One role that zoos have in species conservation is captive breeding fro reintroduction. This involves breeding animals in captivitty that are then returned to their native habitats. Clearly this can only work if the habitat remains intact. This is a complicated process, particularly when species need to learn new skills before they have the ability to survive in the wild.
The Millennium Seed Band (MSB)
Plants are threatened worldwide by habitat destruction, climate change and over harvesting. Protecting and managing habitats conserves plants in situ, but they remain at risk from man made and natural disasters so there is also a role for ex situ, conservation, using a variety of methods including seed banks and botanic gardens. The aim of the Millennium Seed Bank Project is to conserve seed samples from threatened species of plants, with 10000 species already banked. Seeds are collected around the world. Some are kepy in the countries of origin, and some are sent to the Millennium Seed Bank in the UK.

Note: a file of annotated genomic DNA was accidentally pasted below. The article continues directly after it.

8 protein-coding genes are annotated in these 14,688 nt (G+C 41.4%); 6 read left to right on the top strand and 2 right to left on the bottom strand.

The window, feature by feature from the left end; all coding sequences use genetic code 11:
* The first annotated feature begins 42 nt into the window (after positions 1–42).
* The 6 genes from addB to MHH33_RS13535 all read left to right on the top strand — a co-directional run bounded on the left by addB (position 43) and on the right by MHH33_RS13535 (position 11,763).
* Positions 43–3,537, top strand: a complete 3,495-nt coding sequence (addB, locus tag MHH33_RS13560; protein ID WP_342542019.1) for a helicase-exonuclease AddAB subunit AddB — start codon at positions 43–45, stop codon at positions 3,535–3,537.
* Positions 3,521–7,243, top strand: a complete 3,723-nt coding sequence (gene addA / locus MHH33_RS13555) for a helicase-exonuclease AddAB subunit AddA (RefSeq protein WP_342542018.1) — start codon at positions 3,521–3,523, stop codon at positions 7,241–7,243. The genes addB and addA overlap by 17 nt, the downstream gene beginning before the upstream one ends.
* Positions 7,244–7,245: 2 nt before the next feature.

Most plants produce large numbers of seeds, so collecting small samples is unlikely to damage a wild population. Most seeds are small and easy to store, and can survive in a desiccated state for many years.
The technology of seed preservation is improving all the time as more research is carried out. Seeds surive longer is kept dry and cool.
The seed collections are also used for research, habitat restoration and species reintroductions.
Seed Bank Summary:
- Only seeds with a living embryo are taken, detected using X-ray
- Seeds are cleaned, dried
- Stored at low temperatures
- Viability regularly tested
- If viability decreases, collect fresh seed for storage
CORE PRACTICAL: Root Tip Squash
- 5mm of root tip cut, transferred to watch glass
- Add 30 drops of aceto-orecin stain, 3 drops HCL
- Heated 3-5 minutes (steam bath/Bunsen burner)